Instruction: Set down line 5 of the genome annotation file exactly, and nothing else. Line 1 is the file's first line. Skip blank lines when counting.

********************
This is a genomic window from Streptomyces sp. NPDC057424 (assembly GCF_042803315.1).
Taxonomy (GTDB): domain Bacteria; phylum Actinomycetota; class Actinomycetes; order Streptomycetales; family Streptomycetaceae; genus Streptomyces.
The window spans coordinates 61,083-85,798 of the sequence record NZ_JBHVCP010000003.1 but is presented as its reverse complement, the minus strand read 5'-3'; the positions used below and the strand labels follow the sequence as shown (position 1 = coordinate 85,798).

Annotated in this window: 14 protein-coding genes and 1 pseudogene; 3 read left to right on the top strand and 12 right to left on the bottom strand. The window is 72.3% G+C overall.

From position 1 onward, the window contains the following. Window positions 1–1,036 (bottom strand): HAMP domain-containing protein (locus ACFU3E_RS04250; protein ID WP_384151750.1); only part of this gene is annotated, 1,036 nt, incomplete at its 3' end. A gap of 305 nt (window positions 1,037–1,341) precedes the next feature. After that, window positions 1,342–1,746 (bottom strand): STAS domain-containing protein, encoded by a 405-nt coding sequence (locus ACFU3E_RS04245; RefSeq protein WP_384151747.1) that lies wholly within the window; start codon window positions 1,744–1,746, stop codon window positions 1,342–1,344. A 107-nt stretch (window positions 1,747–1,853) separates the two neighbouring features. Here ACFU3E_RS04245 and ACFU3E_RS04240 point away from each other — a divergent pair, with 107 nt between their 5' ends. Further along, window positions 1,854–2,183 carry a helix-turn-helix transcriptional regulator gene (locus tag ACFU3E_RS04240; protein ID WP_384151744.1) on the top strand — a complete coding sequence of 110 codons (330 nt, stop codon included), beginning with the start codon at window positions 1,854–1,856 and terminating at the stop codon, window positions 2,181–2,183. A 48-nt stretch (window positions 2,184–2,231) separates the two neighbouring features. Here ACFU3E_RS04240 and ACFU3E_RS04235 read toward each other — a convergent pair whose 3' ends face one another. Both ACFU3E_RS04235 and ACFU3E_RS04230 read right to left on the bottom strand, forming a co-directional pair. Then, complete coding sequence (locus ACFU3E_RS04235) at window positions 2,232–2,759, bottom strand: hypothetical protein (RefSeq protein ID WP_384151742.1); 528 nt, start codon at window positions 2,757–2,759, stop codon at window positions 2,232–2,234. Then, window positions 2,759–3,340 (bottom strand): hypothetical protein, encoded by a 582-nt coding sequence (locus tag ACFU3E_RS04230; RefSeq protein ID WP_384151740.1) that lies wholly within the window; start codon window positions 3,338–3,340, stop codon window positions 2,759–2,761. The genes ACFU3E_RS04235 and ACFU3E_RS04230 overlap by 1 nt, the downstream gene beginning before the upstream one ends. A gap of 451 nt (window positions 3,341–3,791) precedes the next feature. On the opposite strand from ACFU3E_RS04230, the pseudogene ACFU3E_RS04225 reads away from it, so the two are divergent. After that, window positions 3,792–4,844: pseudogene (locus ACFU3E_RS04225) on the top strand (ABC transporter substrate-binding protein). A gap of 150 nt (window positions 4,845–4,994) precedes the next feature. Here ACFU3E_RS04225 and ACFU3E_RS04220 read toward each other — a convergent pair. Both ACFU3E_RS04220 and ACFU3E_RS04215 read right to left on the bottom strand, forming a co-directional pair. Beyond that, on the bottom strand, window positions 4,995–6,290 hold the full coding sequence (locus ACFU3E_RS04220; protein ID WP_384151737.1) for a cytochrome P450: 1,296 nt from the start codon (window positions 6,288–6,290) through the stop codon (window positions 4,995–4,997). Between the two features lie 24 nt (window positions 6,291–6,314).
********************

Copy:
From position 1 onward, the window contains the following. Window positions 1–1,036 (bottom strand): HAMP domain-containing protein (locus ACFU3E_RS04250; protein ID WP_384151750.1); only part of this gene is annotated, 1,036 nt, incomplete at its 3' end. A gap of 305 nt (window positions 1,037–1,341) precedes the next feature. After that, window positions 1,342–1,746 (bottom strand): STAS domain-containing protein, encoded by a 405-nt coding sequence (locus ACFU3E_RS04245; RefSeq protein WP_384151747.1) that lies wholly within the window; start codon window positions 1,744–1,746, stop codon window positions 1,342–1,344. A 107-nt stretch (window positions 1,747–1,853) separates the two neighbouring features. Here ACFU3E_RS04245 and ACFU3E_RS04240 point away from each other — a divergent pair, with 107 nt between their 5' ends. Further along, window positions 1,854–2,183 carry a helix-turn-helix transcriptional regulator gene (locus tag ACFU3E_RS04240; protein ID WP_384151744.1) on the top strand — a complete coding sequence of 110 codons (330 nt, stop codon included), beginning with the start codon at window positions 1,854–1,856 and terminating at the stop codon, window positions 2,181–2,183. A 48-nt stretch (window positions 2,184–2,231) separates the two neighbouring features. Here ACFU3E_RS04240 and ACFU3E_RS04235 read toward each other — a convergent pair whose 3' ends face one another. Both ACFU3E_RS04235 and ACFU3E_RS04230 read right to left on the bottom strand, forming a co-directional pair. Then, complete coding sequence (locus ACFU3E_RS04235) at window positions 2,232–2,759, bottom strand: hypothetical protein (RefSeq protein ID WP_384151742.1); 528 nt, start codon at window positions 2,757–2,759, stop codon at window positions 2,232–2,234. Then, window positions 2,759–3,340 (bottom strand): hypothetical protein, encoded by a 582-nt coding sequence (locus tag ACFU3E_RS04230; RefSeq protein ID WP_384151740.1) that lies wholly within the window; start codon window positions 3,338–3,340, stop codon window positions 2,759–2,761. The genes ACFU3E_RS04235 and ACFU3E_RS04230 overlap by 1 nt, the downstream gene beginning before the upstream one ends. A gap of 451 nt (window positions 3,341–3,791) precedes the next feature. On the opposite strand from ACFU3E_RS04230, the pseudogene ACFU3E_RS04225 reads away from it, so the two are divergent. After that, window positions 3,792–4,844: pseudogene (locus ACFU3E_RS04225) on the top strand (ABC transporter substrate-binding protein). A gap of 150 nt (window positions 4,845–4,994) precedes the next feature. Here ACFU3E_RS04225 and ACFU3E_RS04220 read toward each other — a convergent pair. Both ACFU3E_RS04220 and ACFU3E_RS04215 read right to left on the bottom strand, forming a co-directional pair. Beyond that, on the bottom strand, window positions 4,995–6,290 hold the full coding sequence (locus ACFU3E_RS04220; protein ID WP_384151737.1) for a cytochrome P450: 1,296 nt from the start codon (window positions 6,288–6,290) through the stop codon (window positions 4,995–4,997). Between the two features lie 24 nt (window positions 6,291–6,314).